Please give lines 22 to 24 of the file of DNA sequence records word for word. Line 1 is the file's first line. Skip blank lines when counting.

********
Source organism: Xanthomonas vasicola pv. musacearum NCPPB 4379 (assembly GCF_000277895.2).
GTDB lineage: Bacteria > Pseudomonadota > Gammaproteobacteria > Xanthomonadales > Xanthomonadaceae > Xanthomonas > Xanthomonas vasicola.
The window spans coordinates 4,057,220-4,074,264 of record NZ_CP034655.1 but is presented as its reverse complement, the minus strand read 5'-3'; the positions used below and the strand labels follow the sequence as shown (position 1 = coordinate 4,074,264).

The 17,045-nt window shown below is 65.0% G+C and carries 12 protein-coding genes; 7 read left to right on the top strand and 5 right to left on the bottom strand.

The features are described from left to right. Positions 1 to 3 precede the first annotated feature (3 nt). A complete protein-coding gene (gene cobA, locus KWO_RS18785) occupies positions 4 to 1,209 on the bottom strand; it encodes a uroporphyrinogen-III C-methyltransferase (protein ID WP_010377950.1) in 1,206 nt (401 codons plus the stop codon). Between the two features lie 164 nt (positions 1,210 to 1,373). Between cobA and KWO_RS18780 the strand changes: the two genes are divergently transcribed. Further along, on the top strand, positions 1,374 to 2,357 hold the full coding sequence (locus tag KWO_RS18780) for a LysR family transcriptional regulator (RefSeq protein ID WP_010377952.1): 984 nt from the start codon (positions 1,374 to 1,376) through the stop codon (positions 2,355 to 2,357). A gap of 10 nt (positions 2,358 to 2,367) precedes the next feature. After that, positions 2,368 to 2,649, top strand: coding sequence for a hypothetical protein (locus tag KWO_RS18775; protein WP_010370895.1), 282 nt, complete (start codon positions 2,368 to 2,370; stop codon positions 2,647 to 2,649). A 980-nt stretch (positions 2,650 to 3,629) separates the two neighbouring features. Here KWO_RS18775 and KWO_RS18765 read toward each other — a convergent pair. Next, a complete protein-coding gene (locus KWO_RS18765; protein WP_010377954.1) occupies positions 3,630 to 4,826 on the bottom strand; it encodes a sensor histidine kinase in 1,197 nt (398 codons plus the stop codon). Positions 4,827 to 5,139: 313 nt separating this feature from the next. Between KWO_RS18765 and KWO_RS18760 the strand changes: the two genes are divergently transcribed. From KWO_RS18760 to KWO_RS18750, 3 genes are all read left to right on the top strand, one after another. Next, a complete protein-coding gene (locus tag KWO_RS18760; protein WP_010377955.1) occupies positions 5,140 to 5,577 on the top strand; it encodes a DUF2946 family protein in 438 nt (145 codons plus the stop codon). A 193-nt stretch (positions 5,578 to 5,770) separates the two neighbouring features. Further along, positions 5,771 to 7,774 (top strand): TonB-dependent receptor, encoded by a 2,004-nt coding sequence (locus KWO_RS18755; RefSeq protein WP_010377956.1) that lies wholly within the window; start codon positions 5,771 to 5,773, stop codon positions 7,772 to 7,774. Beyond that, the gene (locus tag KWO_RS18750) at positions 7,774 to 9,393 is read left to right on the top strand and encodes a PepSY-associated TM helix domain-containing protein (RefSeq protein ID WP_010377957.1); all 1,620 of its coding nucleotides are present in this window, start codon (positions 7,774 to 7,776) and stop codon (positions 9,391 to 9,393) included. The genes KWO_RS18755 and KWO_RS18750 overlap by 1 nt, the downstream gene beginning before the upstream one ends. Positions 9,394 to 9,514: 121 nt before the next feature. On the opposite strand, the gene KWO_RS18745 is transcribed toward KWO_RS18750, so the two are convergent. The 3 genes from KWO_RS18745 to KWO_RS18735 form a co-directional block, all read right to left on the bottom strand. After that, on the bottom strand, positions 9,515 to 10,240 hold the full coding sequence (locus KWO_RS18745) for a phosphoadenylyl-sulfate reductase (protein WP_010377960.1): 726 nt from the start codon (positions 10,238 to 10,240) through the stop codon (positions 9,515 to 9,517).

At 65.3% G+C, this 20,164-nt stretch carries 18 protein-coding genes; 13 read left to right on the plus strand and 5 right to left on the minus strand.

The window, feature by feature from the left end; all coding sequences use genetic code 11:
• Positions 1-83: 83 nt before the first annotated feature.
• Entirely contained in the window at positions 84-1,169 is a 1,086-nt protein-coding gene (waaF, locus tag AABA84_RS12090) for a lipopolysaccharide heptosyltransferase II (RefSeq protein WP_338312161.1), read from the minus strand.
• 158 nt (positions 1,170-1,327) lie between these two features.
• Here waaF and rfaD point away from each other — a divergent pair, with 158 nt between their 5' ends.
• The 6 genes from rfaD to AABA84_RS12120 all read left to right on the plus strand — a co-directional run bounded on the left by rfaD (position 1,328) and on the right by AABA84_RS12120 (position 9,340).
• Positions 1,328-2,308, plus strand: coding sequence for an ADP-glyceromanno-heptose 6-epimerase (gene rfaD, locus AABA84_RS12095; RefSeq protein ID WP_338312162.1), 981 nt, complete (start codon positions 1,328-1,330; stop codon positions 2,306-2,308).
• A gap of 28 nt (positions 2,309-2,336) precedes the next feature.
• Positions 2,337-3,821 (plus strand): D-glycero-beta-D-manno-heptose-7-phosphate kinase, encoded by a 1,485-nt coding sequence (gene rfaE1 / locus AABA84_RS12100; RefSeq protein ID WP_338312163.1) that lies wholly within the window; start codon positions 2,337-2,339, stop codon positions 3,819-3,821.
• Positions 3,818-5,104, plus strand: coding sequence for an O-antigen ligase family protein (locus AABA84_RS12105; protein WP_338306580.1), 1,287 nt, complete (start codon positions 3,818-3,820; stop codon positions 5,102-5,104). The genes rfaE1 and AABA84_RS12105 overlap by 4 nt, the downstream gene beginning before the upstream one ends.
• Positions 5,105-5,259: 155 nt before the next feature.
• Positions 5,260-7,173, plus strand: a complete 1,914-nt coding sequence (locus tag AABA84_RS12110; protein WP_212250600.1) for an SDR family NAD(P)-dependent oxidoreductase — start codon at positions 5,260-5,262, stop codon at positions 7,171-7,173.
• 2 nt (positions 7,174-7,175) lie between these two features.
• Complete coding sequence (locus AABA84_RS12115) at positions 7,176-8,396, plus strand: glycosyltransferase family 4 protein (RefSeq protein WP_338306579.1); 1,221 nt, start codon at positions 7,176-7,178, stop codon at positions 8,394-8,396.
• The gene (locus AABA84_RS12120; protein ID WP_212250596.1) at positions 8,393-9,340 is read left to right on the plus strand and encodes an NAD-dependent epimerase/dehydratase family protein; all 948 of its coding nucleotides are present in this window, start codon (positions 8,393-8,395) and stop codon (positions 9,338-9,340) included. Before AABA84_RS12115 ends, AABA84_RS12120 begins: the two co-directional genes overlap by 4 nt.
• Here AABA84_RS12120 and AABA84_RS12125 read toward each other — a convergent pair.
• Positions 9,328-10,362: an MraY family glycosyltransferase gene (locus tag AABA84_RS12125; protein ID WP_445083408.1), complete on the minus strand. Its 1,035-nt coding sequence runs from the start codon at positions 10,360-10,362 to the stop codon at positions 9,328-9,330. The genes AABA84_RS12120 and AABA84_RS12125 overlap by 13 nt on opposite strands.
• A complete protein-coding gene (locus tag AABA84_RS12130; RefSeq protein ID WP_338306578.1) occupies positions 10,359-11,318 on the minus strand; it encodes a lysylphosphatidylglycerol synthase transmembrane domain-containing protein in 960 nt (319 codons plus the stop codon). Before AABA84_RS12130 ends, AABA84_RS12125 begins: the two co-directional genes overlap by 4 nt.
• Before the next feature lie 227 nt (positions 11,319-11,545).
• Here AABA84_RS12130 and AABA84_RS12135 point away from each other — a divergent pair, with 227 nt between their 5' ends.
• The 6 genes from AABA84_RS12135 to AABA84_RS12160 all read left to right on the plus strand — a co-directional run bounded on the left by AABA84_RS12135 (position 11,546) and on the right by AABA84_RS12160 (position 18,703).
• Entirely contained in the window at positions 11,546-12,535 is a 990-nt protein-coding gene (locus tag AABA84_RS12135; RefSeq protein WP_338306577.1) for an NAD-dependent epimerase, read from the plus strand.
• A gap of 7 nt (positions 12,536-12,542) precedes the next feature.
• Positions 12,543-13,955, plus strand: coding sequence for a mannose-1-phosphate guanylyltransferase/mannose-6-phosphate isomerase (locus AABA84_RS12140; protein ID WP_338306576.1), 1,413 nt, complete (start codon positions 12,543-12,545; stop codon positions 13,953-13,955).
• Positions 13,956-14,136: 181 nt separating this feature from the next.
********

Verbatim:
• Here AABA84_RS12120 and AABA84_RS12125 read toward each other — a convergent pair.
• Positions 9,328-10,362: an MraY family glycosyltransferase gene (locus tag AABA84_RS12125; protein ID WP_445083408.1), complete on the minus strand. Its 1,035-nt coding sequence runs from the start codon at positions 10,360-10,362 to the stop codon at positions 9,328-9,330. The genes AABA84_RS12120 and AABA84_RS12125 overlap by 13 nt on opposite strands.
• A complete protein-coding gene (locus tag AABA84_RS12130; RefSeq protein ID WP_338306578.1) occupies positions 10,359-11,318 on the minus strand; it encodes a lysylphosphatidylglycerol synthase transmembrane domain-containing protein in 960 nt (319 codons plus the stop codon). Before AABA84_RS12130 ends, AABA84_RS12125 begins: the two co-directional genes overlap by 4 nt.